In the proposed scheme, each link selection decision is made in a myopic online manner. Therefore, as time elapses, the selected strategies are no longer the best ones. In order to induce relay vehicles to select globally desirable links, the destination vehicle should reinforce the most desirable path (Γ) for the next opportunistic routing decision. Periodically, the destination vehicle sends a backward packet to modify the result of the ζ(t) function of the relay vehicles in the desirable Γ path as follows:

$$ \begin{array}{l}{\zeta}_{ij}(t)=\vartheta (t)=\left\{\begin{array}{l}\vartheta (t) = \vartheta \left(t-1\right)-{\varDelta}_{\vartheta },\kern0.75em \mathrm{if}\kern0.75em {l}_{ij}\in \varGamma \\ {}\vartheta (t) = \vartheta \left(t-1\right)\kern2em ,\kern0.75em \mathrm{otherwise}\end{array}\right.\kern0.75em \\ {}\kern13.5em \end{array} $$

where l ij is the link ij and Δ ϑ is a discount factor. If l ij is in the Γ path, the outcome of ζ ij (t) monotonically decreases with Δ ϑ over time. In addition, we define a particular period of time, \( {\mathcal{P}}^{\mathrm{\mathcal{M}}} \). After every period \( {\mathcal{P}}^{\mathrm{\mathcal{M}}} \), ϑ(·) is reset to the initial value (η). Therefore, at the beginning of every period \( {\mathcal{P}}^{\mathrm{\mathcal{M}}} \), ζ(t) value is initialized. This periodic refreshment mechanism helps in adaptively reflecting the constantly changing network conditions.

Proposed scheme steps

The goal of this study is to design a completely distributed, low-complexity routing scheme for VANETs. The main novelty of our proposed scheme is to define a timed strategic game model based on the sequential bargaining approach. As mentioned earlier, traditional NBS is unsuitable for real-world VANET operations; game players do not have all the knowledge and, hence, lack the complete information to maximize their payoffs. In order to overcome this limitation, we transform the traditional NBS game into a sequential bargaining model based on a step-by-step decision process. This method can provide a good trade-off between optimized network performance and the complexity of practical implementation.

During real-world VANET operations, the payoff for the packet routing changes. As time elapses, the payoff is adjusted according to selected strategies. By considering the final payoff, we reinforce the most desirable strategies to be opportunistically reselected. Based on our timed strategic game approach, the proposed scheme can effectively approximate the optimized VANET performance. The proposed algorithm is described by the following pseudo-code and major steps.

figure a
  1. Step 1:

    Control parameters, i.e., Δ t , I_T, D M , Δ ϑ , \( {\mathcal{P}}^{\mathrm{\mathcal{M}}} \), η , and α, are listed in the Tables 1, 2, and 3.

  2. Step 2:

    At the start, ϑ(·) is set to the initial value (η). This initial value guarantees that each vehicle enjoys the same selection probability at the beginning of the game when routing history is unavailable.

  3. Step 3:

    Each vehicle collects the routing control information (i.e., D, d, Ψ, and ζ) individually and estimates the link cost (L_P) according to Eq. (2).

  4. Step 4:

    For relative estimation of the current link situation, the control parameter α is dynamically adjusted according to the relative speed ratio.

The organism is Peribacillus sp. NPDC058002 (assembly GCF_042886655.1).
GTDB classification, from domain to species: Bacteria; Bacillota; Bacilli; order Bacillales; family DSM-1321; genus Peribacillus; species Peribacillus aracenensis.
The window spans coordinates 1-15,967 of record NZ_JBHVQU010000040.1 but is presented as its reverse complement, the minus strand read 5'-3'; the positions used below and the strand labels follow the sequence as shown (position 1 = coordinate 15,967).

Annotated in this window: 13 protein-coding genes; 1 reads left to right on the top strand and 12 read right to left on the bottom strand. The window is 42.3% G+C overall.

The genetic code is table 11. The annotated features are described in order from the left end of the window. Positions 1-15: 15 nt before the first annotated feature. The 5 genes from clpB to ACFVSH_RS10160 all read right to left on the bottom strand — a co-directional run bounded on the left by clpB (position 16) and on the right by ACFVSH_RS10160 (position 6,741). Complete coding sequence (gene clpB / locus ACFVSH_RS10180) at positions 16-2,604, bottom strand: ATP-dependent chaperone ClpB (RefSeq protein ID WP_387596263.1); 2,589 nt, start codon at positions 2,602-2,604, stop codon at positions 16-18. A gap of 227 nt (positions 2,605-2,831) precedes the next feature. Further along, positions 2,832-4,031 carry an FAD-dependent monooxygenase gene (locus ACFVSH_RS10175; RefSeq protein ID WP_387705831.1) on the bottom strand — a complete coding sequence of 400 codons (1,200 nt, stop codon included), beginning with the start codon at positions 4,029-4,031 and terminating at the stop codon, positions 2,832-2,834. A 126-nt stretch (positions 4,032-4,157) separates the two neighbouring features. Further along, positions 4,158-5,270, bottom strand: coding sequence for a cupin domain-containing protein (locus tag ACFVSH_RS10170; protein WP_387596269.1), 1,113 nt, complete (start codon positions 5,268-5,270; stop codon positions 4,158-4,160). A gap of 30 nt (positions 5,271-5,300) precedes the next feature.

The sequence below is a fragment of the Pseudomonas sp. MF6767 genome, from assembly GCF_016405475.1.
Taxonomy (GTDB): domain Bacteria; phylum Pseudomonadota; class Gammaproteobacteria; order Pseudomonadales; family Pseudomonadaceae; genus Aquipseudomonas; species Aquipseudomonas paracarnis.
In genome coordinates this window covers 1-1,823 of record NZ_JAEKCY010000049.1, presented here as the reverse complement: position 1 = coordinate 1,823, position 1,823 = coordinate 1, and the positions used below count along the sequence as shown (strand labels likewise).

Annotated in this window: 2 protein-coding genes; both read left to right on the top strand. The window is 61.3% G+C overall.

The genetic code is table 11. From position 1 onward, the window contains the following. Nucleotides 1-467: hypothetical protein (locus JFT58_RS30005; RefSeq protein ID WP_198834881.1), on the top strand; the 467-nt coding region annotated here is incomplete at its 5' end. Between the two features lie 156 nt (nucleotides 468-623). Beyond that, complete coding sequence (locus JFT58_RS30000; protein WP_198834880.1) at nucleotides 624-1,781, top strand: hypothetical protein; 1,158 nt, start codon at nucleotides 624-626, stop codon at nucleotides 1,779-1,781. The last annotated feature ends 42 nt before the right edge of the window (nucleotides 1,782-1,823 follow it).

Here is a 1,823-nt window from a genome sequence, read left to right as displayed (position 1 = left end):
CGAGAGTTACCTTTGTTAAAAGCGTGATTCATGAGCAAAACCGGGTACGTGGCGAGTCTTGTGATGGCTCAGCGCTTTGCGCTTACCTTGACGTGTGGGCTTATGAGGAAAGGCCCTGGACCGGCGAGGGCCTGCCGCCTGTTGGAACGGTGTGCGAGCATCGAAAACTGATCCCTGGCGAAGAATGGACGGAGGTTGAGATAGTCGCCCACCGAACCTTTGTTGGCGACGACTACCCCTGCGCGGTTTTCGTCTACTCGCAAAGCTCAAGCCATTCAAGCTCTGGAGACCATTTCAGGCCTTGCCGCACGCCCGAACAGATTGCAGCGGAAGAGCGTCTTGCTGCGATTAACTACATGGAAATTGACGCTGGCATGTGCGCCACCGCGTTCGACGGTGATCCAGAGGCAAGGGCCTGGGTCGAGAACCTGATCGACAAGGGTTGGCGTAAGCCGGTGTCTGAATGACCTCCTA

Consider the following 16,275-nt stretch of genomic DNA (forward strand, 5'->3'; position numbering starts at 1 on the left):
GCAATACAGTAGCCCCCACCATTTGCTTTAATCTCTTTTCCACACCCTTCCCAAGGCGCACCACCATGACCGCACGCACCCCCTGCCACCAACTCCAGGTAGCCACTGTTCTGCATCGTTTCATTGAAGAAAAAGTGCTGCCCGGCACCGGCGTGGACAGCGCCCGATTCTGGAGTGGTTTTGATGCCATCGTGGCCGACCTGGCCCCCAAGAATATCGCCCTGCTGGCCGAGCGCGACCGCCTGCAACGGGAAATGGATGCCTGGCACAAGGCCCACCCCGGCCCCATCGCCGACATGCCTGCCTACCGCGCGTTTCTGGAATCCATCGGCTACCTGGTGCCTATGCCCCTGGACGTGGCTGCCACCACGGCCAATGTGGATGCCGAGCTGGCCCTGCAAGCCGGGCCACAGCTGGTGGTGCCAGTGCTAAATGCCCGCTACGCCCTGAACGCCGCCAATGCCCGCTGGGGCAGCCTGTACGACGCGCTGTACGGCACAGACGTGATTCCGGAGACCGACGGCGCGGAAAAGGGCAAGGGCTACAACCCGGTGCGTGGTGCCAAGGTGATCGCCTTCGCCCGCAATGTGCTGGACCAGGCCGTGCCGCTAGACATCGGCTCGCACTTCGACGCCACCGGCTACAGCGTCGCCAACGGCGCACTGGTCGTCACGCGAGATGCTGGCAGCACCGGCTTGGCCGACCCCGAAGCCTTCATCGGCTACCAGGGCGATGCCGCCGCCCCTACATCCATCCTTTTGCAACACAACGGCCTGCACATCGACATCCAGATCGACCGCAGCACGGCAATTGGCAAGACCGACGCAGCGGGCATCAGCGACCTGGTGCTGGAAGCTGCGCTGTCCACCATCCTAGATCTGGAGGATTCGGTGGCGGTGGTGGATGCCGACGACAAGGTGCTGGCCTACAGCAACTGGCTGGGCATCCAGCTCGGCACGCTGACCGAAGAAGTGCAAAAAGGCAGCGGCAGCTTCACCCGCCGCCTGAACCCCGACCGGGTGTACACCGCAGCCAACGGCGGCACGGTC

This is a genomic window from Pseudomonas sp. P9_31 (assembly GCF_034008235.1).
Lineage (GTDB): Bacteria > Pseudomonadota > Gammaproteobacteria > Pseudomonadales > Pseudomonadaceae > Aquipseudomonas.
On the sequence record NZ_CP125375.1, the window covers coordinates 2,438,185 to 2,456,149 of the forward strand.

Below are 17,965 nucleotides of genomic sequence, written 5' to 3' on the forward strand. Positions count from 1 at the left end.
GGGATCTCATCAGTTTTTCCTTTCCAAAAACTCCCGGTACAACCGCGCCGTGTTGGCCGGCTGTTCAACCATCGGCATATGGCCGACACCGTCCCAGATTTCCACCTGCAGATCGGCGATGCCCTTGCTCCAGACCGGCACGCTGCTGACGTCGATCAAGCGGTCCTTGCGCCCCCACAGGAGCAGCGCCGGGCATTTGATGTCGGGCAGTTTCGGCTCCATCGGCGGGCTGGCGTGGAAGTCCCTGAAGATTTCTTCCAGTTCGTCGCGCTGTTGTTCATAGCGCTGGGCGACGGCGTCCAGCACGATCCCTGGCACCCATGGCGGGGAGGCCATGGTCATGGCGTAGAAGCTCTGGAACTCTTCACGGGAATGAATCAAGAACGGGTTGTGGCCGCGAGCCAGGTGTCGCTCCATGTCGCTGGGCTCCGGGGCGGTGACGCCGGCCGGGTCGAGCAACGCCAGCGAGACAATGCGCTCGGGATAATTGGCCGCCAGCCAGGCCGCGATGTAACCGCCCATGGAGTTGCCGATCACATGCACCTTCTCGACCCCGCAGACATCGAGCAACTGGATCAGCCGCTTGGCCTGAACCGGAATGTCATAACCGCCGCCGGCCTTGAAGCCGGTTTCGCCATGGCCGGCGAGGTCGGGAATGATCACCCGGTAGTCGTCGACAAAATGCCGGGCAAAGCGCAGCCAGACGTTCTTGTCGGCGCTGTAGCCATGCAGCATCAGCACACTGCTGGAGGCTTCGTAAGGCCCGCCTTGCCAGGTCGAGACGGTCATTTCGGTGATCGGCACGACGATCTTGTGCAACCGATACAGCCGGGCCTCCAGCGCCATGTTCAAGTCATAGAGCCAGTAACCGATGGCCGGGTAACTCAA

5. Step 5:

    The source vehicle sends packets to the destination vehicle. Based on the opportunistic routing mechanism, our sequential bargaining process is iteratively applied to select the routing path.

  6. Step 6:

    By using (5), each relay vehicle is selected while minimizing the PC. This decision is made sequentially in an entirely distributed manner.

  7. Step 7:

    After the packets are received at the destination vehicle, the most adaptable routing path (Γ) is selected based on Eq. (6). The selected path is reinforced by using the timed reinforcement function ζ(·) in Eq. (7).

  8. Step 8:

    Each vehicle self-monitors the current VANET situation in a distributed online manner. Periodically, D, d, Ψ, and ζ values are adaptively adjusted.

  9. Step 9:

    The routing process continues based on the timed game model; the next iteration resumes at step 3.

Table 1 System parameters used in the simulation experiments
Table 2 System parameters used in the simulation experiments
Table 3 System parameters used in the simulation experiments

Performance evaluation

In this section, we evaluate the performance of the proposed scheme by using a simulation model; a simulation analysis allows a complex realistic modeling. In this study, we used the simulation tool MATLAB to develop our simulation model. MATLAB is one of the most widely used tools in a number of scientific simulation fields, such as digital processing, telecommunications, and mathematical analysis. In particular, the high-level syntax and dynamic types of MATLAB are ideal for model prototyping. In order to ensure that the model is sufficiently generic to be valid in the real world, the assumptions used in our simulation model were as follows:

  • The simulated system was assumed to be a TDMA packet system for VANETs.

  • The source and destination vehicles were randomly selected.

  • One hundred vehicles were distributed randomly over the 10-km road area, and the velocity of each mobile vehicle was randomly selected to be 10 m/s (36 km/h), 20 m/s (72 km/h), or 30 m/s (108 km/h).

  • The process for new message transmission was Poisson with rate λ (messages/s), and the range of offered traffic load was varied from 0 to 5.0.

  • The capacity of the network bandwidth was 30 Mbps, and each message consisted of CBR packets.